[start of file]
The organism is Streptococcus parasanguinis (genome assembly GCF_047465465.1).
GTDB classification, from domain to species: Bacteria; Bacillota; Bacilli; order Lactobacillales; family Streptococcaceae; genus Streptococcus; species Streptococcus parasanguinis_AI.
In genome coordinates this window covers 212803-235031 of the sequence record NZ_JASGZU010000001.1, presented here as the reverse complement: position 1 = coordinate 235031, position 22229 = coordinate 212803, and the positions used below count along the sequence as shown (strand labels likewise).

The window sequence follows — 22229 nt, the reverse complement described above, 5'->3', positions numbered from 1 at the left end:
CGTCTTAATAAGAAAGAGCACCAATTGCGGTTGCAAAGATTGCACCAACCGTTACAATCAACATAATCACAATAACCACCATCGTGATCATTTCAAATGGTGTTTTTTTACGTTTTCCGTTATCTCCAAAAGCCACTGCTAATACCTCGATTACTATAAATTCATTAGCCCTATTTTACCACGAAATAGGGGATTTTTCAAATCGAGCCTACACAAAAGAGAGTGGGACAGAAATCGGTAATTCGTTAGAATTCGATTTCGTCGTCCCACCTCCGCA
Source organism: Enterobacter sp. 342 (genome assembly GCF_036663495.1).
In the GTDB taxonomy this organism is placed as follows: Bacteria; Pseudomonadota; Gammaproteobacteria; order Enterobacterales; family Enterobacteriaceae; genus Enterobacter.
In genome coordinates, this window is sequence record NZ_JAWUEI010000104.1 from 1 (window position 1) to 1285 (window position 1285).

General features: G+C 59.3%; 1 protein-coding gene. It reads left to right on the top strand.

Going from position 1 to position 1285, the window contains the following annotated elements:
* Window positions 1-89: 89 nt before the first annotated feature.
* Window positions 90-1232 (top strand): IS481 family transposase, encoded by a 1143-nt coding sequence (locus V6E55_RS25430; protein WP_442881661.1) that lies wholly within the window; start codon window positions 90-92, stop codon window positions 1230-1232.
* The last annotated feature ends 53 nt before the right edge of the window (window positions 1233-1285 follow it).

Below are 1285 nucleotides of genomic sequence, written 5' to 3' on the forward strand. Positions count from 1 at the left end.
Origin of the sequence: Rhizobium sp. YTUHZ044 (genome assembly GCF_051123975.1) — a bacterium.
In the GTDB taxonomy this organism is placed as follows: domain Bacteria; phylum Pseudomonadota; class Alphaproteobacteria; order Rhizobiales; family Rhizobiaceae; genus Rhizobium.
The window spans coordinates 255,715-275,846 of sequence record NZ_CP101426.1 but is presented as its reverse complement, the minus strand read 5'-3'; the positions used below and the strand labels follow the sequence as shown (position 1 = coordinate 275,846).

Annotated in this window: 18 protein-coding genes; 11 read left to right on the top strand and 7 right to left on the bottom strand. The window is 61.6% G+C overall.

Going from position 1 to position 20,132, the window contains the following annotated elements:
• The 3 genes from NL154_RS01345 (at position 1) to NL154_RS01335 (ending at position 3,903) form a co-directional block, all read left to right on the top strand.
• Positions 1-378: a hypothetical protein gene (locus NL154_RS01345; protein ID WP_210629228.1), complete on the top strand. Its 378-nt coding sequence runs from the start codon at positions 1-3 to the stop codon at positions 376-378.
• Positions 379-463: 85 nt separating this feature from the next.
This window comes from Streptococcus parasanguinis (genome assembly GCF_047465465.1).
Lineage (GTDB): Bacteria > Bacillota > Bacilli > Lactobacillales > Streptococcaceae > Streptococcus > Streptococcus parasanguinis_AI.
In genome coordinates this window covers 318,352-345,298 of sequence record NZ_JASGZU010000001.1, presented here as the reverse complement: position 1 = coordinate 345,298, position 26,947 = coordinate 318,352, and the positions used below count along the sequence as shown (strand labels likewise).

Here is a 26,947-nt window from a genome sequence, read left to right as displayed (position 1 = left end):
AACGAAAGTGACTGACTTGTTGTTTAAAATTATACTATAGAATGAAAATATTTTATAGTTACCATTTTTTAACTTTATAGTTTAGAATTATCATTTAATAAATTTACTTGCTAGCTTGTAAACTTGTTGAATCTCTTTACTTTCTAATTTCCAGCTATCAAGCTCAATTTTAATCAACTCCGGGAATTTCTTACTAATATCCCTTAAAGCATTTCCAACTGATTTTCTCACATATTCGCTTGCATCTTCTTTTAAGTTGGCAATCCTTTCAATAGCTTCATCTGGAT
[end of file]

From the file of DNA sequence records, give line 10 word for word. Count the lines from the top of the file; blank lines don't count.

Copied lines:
Going from position 1 to position 1285, the window contains the following annotated elements: